Remember, too, that walking around with that equity line checkbook can be a temptation to buy something just because you can. People who can’t say “no!” to their impulses should not get an equity line.  It will just get them in trouble.  Be careful not to use the equity line for frivolous purposes.

Other potential drawbacks of HELOCs? If you get a “no closing cost” loan, you can almost always count on an early-termination fee if you terminate the loan before, typically, three years.

If your line provides for only interest payments, you have to be diligent about paying the balance down on a regular basis so as to regain your equity.  Before financing a purchase, be sure to budget your monthly payment to retire your loan balance.  If you’ve used it to pay off credit cards, aim to pay the balance off in two or three years.  If you use it to buy a car, be sure the loan is paid off by the time you wish to replace the vehicle, say in four years.

The Benefits of HELOCs

The major benefit of a HELOC is that you can draw on the equity line any number of times. For example, you can start out by paying off high interest rate credit cards, lowering the interest rate perhaps from 18% to 8%. When that balance is paid off, you may wish to finance a car with your equity line instead of taking out a car loan. Finally, while they are not a good substitute for true education loans, HELOCs can be used to meet short-term needs, as when the tuition bill comes around when you are a little short on cash.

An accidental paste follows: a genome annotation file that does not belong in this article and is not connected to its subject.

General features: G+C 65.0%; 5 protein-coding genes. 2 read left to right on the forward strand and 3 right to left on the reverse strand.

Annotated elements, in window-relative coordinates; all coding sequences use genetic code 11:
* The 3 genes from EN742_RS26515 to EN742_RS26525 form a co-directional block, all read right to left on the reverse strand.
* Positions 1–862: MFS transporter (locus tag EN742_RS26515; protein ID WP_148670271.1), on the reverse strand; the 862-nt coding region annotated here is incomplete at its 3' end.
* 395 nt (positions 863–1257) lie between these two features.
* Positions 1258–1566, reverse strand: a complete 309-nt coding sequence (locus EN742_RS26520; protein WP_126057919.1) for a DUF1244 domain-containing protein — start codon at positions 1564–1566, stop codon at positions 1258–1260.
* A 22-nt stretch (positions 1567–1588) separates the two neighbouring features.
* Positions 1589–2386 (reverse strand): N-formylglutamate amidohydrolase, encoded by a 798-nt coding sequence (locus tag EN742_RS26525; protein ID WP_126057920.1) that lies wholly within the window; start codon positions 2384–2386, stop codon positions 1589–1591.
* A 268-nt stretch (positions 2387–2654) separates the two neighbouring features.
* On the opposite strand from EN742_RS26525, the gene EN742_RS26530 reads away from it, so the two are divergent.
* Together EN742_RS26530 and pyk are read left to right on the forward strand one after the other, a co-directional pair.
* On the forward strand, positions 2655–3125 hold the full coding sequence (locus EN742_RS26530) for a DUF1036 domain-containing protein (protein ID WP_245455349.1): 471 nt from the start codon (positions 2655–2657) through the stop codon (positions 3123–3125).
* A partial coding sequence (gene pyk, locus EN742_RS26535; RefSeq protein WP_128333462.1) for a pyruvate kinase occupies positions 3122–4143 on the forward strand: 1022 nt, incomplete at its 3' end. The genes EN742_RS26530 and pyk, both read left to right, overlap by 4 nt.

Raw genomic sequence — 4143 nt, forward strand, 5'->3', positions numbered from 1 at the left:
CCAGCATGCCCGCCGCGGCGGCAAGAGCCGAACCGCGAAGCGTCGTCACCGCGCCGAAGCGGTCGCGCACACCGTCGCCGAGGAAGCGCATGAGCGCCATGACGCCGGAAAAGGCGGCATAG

The interest on an equity line is, within limits, tax-deductible, a benefit that lowers the effective interest rate compared with consumer loans and credit cards.

An innovation from the late 1990s is the “piggyback” loan, where an equity line is used to finance the purchase of a home. The homebuyer takes out a first mortgage for 80% plus another loan, an equity line, for the next 10%, 15%, or even all 20% of the purchase price. That way, the homebuyer avoids Private Mortgage Insurance, or PMI.  If this interests you, find a competent loan officer who can make the calculations for your situation. In 2017, PMI payments are tax-deductible.

Banks love equity line loans because the loans they used to make on an unsecured basis are now secured by equity in homes, thereby reducing their risk. The combination of a good yield and low risk is something bankers dream about.